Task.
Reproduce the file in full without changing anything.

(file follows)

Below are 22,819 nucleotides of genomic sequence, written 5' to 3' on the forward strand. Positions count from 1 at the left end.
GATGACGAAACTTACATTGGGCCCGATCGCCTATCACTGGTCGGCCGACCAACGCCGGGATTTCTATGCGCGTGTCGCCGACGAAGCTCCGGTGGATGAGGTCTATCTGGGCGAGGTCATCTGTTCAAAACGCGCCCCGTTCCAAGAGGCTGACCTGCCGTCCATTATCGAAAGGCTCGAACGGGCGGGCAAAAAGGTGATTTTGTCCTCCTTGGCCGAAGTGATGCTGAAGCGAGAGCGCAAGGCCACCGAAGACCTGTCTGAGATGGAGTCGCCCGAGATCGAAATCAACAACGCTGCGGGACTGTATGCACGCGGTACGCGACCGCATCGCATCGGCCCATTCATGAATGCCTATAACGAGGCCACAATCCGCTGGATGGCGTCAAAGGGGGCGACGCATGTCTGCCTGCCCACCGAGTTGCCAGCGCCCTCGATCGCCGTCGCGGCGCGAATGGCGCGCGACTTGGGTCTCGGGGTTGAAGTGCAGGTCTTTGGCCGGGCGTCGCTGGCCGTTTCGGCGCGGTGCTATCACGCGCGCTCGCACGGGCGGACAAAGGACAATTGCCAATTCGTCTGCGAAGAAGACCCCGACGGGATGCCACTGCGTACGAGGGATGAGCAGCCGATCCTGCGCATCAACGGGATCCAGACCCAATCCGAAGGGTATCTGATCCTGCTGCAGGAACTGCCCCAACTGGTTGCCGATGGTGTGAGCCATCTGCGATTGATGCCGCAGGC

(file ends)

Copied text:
Below are 22,819 nucleotides of genomic sequence, written 5' to 3' on the forward strand. Positions count from 1 at the left end.
GATGACGAAACTTACATTGGGCCCGATCGCCTATCACTGGTCGGCCGACCAACGCCGGGATTTCTATGCGCGTGTCGCCGACGAAGCTCCGGTGGATGAGGTCTATCTGGGCGAGGTCATCTGTTCAAAACGCGCCCCGTTCCAAGAGGCTGACCTGCCGTCCATTATCGAAAGGCTCGAACGGGCGGGCAAAAAGGTGATTTTGTCCTCCTTGGCCGAAGTGATGCTGAAGCGAGAGCGCAAGGCCACCGAAGACCTGTCTGAGATGGAGTCGCCCGAGATCGAAATCAACAACGCTGCGGGACTGTATGCACGCGGTACGCGACCGCATCGCATCGGCCCATTCATGAATGCCTATAACGAGGCCACAATCCGCTGGATGGCGTCAAAGGGGGCGACGCATGTCTGCCTGCCCACCGAGTTGCCAGCGCCCTCGATCGCCGTCGCGGCGCGAATGGCGCGCGACTTGGGTCTCGGGGTTGAAGTGCAGGTCTTTGGCCGGGCGTCGCTGGCCGTTTCGGCGCGGTGCTATCACGCGCGCTCGCACGGGCGGACAAAGGACAATTGCCAATTCGTCTGCGAAGAAGACCCCGACGGGATGCCACTGCGTACGAGGGATGAGCAGCCGATCCTGCGCATCAACGGGATCCAGACCCAATCCGAAGGGTATCTGATCCTGCTGCAGGAACTGCCCCAACTGGTTGCCGATGGTGTGAGCCATCTGCGATTGATGCCGCAGGC